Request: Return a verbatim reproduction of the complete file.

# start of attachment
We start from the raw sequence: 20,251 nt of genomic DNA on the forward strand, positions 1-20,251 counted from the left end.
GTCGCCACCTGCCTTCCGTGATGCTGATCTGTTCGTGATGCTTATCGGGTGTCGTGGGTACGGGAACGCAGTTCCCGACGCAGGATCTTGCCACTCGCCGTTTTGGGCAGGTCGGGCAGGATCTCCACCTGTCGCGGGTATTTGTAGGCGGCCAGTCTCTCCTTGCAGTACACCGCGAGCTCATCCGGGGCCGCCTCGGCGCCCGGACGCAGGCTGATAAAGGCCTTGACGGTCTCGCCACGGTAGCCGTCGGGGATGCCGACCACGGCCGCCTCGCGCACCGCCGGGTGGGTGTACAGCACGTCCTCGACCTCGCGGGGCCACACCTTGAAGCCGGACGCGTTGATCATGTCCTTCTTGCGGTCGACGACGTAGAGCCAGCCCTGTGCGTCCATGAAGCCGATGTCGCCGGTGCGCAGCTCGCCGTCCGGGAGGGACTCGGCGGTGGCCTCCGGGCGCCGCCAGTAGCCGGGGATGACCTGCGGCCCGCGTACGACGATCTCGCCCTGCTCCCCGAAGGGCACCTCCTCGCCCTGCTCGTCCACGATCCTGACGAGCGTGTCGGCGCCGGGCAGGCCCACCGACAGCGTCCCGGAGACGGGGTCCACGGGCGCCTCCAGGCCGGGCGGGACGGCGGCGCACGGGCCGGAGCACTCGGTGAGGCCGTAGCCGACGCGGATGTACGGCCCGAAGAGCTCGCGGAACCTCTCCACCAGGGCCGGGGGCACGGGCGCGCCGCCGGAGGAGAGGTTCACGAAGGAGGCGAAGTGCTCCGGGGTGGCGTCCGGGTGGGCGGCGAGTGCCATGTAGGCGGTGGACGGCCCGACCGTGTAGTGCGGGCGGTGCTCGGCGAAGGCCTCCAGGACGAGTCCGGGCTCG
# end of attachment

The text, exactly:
We start from the raw sequence: 20,251 nt of genomic DNA on the forward strand, positions 1-20,251 counted from the left end.
GTCGCCACCTGCCTTCCGTGATGCTGATCTGTTCGTGATGCTTATCGGGTGTCGTGGGTACGGGAACGCAGTTCCCGACGCAGGATCTTGCCACTCGCCGTTTTGGGCAGGTCGGGCAGGATCTCCACCTGTCGCGGGTATTTGTAGGCGGCCAGTCTCTCCTTGCAGTACACCGCGAGCTCATCCGGGGCCGCCTCGGCGCCCGGACGCAGGCTGATAAAGGCCTTGACGGTCTCGCCACGGTAGCCGTCGGGGATGCCGACCACGGCCGCCTCGCGCACCGCCGGGTGGGTGTACAGCACGTCCTCGACCTCGCGGGGCCACACCTTGAAGCCGGACGCGTTGATCATGTCCTTCTTGCGGTCGACGACGTAGAGCCAGCCCTGTGCGTCCATGAAGCCGATGTCGCCGGTGCGCAGCTCGCCGTCCGGGAGGGACTCGGCGGTGGCCTCCGGGCGCCGCCAGTAGCCGGGGATGACCTGCGGCCCGCGTACGACGATCTCGCCCTGCTCCCCGAAGGGCACCTCCTCGCCCTGCTCGTCCACGATCCTGACGAGCGTGTCGGCGCCGGGCAGGCCCACCGACAGCGTCCCGGAGACGGGGTCCACGGGCGCCTCCAGGCCGGGCGGGACGGCGGCGCACGGGCCGGAGCACTCGGTGAGGCCGTAGCCGACGCGGATGTACGGCCCGAAGAGCTCGCGGAACCTCTCCACCAGGGCCGGGGGCACGGGCGCGCCGCCGGAGGAGAGGTTCACGAAGGAGGCGAAGTGCTCCGGGGTGGCGTCCGGGTGGGCGGCGAGTGCCATGTAGGCGGTGGACGGCCCGACCGTGTAGTGCGGGCGGTGCTCGGCGAAGGCCTCCAGGACGAGTCCGGGCTCG